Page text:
A brief history of the NetWorker database (updated)

This post provides a brief history of how the NetWorker databases have evolved over time.

NetWorker 4.x

In NetWorker 4.x there were only 2 hosts within a NetWorker environment, the server and it's clients.

  • The Media Index was using WISS (Wisconsin Storage System)
  • The File Index was also using WISS
  • The Configuration DB was using text files
Media Index /nsr/mm
ss*.*
vol*.*
Client File Index /nsr/index/cl_name
ss*.*
vol*.*
Configuration DB /nsr/res
nsr.res
nsrjb.res
nsrla.res
servers

NetWorker 5.0

Storage Nodes got introduced. There was no real change with respect to the databases, just that the configuration file nsrjb.res now belonged to the Storage Node’s package:

Media Index /nsr/mm
ss*.*
vol*.*
Client File Index /nsr/index/cl_name
ss*.*
vol*.*
Configuration DB /nsr/res
nsr.res
nsrjb.res
nsrla.res
servers

NetWorker 6.0

Two major changes occurred:

  1. In the Media Index the new tablespace clients, representing the ClintID, was added
  2. The File Index was converted into BLISS (Better Legato Information Storage System)
    • More resilient
    • Improved managability (no more compression required)
    • No recovery of the CFI to be able to run new backups
Media Index /nsr/mm/mmvolume6
clients*.*
ss*.*
vol*.*
Client File Index /nsr/index/cl_name/db6
ssid#.k0
ssid#.k1
ssid#.rec
Configuration DB /nsr/res
nsr.res
nsrjb.res
nsrla.res
servers

NetWorker 7.0

Hashing of the major resources was introduced allowing their direct and fast addressing:

Media Index /nsr/mm/mmvolume6
clients*.*
ss*.*
vol*.*
Client File Index /nsr/index/cl_index/db6
ssid#.k0
ssid#.k1
ssid#.rec
Configuration DB /nsr/res
nsrdb/00
:
nsrdb/09
nsrla.res
servers

In fact this change was executed in two phases:

  1. For the NetWorker Windows server this was NetWorker 6.2
  2. For all other NetWorker server platforms, this was NetWorker 7.0

NetWorker 7.3

There were a lot of databases changes

  • The Media index was interanlly improved with more resilient due to journaling and checksums
  • The Configuration DD clent-side resources were now also hashed to store the SSL keys
  • The Jornaling DB was introduced to store NetWorker jobs' status information
Media Index /nsr/mm/mmvolume6
clients*.*
ss*.*
vol*.*
Client File Index /nsr/index/cl_name/db6
ssid#.k0
ssid#.k1
ssid#.rec
Configuration DB /nsr/res
nsrdb/00
:
nsrdb/09
nsrladb/00
:
nsrladb09
servers
Jobs Database /nsr/res/jobsdb
general/00
:
general/00
indication/00
:
indication/09
savejobs/00
:
savejobs/09
ssninfo/00
:
ssinfo/09

NetWorker 7.4

To support the Client Push functionality, two new databases were added:

  1. The Client Push DB to store the client's software version information
  2. The Software Repository to maintain the various software versions
Media Index /nsr/mm/mmvolume6
clients*.*
ss*.*
vol*.*
Client File Index /nsr/index/cl_name/db6
ssid#.k0
ssid#.k1
ssid#.rec
Configuration DB /nsr/res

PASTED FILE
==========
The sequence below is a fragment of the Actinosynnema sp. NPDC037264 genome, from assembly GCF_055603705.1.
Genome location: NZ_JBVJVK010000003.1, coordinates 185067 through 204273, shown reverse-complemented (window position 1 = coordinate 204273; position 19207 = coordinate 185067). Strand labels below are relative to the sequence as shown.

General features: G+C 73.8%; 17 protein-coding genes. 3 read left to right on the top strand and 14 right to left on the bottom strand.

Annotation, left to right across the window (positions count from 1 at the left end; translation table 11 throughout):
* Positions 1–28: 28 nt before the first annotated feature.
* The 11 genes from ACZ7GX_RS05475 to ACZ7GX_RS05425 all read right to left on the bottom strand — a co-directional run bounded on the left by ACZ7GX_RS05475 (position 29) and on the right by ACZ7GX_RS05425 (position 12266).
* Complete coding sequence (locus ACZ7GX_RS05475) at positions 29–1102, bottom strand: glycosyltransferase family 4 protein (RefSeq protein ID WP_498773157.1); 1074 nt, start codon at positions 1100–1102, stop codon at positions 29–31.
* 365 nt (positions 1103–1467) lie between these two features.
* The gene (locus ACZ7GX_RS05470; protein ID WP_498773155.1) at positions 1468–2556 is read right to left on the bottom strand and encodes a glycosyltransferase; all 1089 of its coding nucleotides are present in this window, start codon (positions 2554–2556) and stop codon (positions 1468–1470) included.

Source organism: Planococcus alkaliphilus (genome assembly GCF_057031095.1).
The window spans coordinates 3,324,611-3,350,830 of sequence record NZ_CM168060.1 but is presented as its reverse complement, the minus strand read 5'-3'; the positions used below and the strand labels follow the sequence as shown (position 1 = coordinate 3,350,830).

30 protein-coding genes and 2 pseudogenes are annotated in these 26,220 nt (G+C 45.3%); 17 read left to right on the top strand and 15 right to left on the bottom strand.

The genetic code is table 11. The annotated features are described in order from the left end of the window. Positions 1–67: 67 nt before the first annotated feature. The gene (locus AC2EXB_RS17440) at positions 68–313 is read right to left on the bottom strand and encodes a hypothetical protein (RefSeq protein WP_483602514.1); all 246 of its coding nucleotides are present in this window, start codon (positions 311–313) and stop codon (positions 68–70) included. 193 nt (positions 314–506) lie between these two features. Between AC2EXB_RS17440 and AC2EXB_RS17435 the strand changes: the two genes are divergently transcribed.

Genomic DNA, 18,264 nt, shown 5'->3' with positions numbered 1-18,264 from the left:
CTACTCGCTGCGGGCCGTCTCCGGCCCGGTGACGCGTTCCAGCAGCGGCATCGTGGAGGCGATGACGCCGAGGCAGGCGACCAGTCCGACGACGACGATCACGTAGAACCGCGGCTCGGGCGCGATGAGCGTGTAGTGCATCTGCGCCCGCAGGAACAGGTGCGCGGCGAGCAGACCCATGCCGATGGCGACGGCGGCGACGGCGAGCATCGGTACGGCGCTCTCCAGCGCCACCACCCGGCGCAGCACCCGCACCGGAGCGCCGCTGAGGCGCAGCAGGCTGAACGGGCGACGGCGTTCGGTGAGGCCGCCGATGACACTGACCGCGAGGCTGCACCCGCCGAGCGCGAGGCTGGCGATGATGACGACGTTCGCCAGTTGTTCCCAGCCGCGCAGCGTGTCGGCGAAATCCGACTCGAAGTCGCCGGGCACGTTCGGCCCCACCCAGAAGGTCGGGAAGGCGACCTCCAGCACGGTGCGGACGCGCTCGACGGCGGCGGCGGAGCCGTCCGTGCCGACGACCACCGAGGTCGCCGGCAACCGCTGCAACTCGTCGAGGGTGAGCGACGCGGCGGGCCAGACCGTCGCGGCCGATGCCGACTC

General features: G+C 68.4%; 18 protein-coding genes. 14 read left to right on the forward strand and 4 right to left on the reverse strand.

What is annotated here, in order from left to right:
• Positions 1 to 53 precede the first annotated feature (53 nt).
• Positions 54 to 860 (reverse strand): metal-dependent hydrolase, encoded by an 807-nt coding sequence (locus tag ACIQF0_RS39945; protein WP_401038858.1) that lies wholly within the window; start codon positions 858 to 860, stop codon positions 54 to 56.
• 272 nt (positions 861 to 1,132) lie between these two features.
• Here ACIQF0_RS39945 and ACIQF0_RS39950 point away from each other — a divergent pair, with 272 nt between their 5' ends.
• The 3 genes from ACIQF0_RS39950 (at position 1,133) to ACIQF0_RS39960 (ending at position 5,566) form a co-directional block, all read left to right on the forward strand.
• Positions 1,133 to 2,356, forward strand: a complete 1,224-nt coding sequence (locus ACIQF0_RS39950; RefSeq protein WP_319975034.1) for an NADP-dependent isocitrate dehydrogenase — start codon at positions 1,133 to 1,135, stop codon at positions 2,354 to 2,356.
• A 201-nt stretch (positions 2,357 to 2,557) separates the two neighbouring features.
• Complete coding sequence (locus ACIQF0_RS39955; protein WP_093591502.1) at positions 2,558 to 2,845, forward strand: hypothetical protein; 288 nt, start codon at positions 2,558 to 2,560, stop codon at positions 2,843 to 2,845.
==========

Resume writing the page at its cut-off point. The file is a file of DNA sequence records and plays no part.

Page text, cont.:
nsrdb/00
:
nsrdb/09
nsrladb/00
:
nsrladb/09
servers
Jobs Database /nsr/res/jobsdb
general/00
:
general/09
indication/00
:
indication/09
savejobs/00
:
savejobs/09
ssninfo/00
:
ssinfo/09
Client Push DB /nsr/res
cpdb/00
:
cpdb/09
SW Repository /nsr/repository

NetWorker 9.0

In NetWorker 9.0, SQLlite replaces WiSS as the media database.

The new database features the following advantages:

  • Object caching — a targeted cache facility that operates independently of file system or database caching to maintain recently used objects in memory for subsequent requests.
  • Parallel request processing (or multi-threading) — the database in previous versions of NetWorker was single-threaded, which means it could handle only one database request at a time. As a result, long transactions could delay the performance of any other transactions (for example, an operational request would have to wait until the bootstrap was completed). With multi-threading, the database can handle requests in parallel, so that the operational request would be picked up and handled immediately without requiring completion of the bootstrap.
  • Request handling — any request that takes multiple seconds gets logged. You can choose to log all requests by setting dbgcommand to level 1 or higher in debug mode.
  • Bootstrap compatibility — the mechanism being used for SQLlite is the same as for the WiSS database. If a problem occurs after upgrading, you can use a bootstrap taken from the previous system and recover that information directly into the SQL database. If you must temporarily downgrade NetWorker but already performed backups using NetWorker 9.0 that you want to maintain, you can perform a bootstrap and recover the media database into NetWorker 8.2, and that data will be recovered into the WiSS database.

The nsrmmdbd process handles the migration automatically during NetWorker startup after the upgrade. The database migration does not require any user intervention, and occurs in three stages (clients, volumes, and then save set records), with the daemon log indicating the beginning of each stage and logging any errors that occur. Once all data has been moved to the new database, NetWorker performs a cross check to verify the success of the migration. The migration process typically takes between 1-3 minutes but can take longer for very large databases (1 GB or greater).

On successful migration, the /nsr/mm/mmvolume6 directory gets appended with a timestamp to indicate that the directory is no longer active. You can keep this directory if you do not have a current bootstrap backup, otherwise it can be removed. The mmvolrel directory gets used as the new directory for the SQLlite database.

If the database migration does not complete, nsrmmdbd notifies you that migration has failed and the legacy WiSS database continues to run to process jobs until the migration is successful.